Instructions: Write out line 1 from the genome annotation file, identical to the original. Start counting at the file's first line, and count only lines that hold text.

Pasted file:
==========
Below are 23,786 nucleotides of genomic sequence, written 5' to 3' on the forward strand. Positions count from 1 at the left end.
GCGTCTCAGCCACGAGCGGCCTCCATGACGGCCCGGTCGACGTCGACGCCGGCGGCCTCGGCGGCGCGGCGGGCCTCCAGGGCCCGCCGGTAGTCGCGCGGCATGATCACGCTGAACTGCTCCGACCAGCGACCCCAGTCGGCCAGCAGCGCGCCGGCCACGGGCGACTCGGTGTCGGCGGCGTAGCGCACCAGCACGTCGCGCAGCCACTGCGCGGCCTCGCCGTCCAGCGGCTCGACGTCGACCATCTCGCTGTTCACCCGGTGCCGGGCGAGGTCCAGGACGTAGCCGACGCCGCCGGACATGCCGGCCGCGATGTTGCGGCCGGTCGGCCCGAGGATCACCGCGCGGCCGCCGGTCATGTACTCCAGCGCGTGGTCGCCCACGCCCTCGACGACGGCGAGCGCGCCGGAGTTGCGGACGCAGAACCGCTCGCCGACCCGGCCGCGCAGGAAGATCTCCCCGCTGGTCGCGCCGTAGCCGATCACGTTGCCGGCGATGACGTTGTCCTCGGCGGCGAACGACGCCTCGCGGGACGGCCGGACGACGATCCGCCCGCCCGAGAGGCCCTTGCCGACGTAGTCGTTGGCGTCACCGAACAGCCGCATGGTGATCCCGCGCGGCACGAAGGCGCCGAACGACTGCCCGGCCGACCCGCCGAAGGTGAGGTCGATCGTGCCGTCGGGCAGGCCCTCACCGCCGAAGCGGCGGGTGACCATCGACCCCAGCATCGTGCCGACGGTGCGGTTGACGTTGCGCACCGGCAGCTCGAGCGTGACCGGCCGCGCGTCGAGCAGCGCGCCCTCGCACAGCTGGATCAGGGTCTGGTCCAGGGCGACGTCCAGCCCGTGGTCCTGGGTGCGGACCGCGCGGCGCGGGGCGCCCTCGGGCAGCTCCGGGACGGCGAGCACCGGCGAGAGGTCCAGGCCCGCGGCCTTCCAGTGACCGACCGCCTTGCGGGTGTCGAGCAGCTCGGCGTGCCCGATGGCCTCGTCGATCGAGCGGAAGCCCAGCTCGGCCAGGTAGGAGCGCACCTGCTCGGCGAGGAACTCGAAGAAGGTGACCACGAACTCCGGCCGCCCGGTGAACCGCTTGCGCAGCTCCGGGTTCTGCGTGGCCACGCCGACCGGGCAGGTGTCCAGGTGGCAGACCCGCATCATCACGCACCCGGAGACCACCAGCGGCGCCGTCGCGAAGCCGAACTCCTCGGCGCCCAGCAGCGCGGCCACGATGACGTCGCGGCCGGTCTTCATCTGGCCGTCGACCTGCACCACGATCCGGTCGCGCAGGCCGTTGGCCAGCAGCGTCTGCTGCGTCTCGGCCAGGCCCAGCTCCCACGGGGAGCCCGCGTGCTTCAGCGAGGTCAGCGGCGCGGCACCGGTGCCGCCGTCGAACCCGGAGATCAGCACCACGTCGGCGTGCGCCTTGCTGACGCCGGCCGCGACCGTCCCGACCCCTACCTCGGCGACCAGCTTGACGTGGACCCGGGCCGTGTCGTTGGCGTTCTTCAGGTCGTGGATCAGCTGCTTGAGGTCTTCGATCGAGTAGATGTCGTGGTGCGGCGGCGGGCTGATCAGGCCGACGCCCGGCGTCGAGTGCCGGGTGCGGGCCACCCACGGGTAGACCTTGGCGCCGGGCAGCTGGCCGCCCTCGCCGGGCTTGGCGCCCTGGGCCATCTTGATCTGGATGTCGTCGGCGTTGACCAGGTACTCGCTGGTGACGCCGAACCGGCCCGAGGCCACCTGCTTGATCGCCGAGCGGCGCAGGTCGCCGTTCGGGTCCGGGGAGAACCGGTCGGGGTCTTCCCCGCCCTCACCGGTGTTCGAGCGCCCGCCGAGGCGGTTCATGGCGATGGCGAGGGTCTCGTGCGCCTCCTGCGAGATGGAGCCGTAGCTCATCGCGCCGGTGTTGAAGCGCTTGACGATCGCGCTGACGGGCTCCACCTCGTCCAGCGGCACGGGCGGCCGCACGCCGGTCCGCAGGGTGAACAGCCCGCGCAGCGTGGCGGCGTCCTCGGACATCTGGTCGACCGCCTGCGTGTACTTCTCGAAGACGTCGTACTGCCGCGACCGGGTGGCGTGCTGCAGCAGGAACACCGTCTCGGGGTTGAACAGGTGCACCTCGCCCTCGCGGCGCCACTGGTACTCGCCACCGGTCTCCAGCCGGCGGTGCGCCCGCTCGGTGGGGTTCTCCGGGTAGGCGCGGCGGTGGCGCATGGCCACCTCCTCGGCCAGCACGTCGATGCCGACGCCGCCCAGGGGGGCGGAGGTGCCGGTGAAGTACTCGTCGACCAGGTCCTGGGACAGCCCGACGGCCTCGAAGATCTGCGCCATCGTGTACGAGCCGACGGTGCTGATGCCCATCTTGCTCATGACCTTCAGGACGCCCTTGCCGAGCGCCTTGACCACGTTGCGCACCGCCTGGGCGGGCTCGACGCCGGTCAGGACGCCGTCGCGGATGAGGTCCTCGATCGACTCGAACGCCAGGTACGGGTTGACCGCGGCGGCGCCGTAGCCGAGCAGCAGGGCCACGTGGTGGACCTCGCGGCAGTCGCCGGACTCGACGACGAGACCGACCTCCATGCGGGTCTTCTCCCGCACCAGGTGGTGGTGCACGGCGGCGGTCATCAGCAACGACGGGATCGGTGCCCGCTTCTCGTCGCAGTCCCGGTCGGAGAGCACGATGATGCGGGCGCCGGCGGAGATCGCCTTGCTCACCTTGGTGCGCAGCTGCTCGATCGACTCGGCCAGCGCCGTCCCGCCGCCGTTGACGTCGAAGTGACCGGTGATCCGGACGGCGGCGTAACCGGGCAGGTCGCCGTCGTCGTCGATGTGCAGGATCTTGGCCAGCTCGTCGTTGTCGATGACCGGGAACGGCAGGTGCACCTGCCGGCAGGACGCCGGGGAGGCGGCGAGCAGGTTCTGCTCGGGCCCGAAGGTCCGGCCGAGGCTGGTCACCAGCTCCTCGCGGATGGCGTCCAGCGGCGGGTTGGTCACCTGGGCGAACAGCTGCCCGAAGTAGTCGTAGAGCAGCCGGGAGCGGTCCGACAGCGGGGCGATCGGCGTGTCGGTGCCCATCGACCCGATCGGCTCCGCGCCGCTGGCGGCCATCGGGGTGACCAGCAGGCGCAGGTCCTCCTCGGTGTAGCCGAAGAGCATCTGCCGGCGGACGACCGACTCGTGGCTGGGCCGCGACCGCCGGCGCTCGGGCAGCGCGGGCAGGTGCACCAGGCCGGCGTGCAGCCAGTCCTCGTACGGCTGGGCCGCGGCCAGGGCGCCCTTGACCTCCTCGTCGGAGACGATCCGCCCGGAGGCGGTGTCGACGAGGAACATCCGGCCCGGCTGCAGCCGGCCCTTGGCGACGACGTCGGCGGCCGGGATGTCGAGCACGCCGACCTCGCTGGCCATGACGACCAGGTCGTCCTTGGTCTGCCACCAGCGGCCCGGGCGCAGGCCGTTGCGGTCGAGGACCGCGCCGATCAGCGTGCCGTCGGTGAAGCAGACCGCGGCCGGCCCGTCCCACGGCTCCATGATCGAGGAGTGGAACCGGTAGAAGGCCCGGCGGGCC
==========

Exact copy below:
Below are 23,786 nucleotides of genomic sequence, written 5' to 3' on the forward strand. Positions count from 1 at the left end.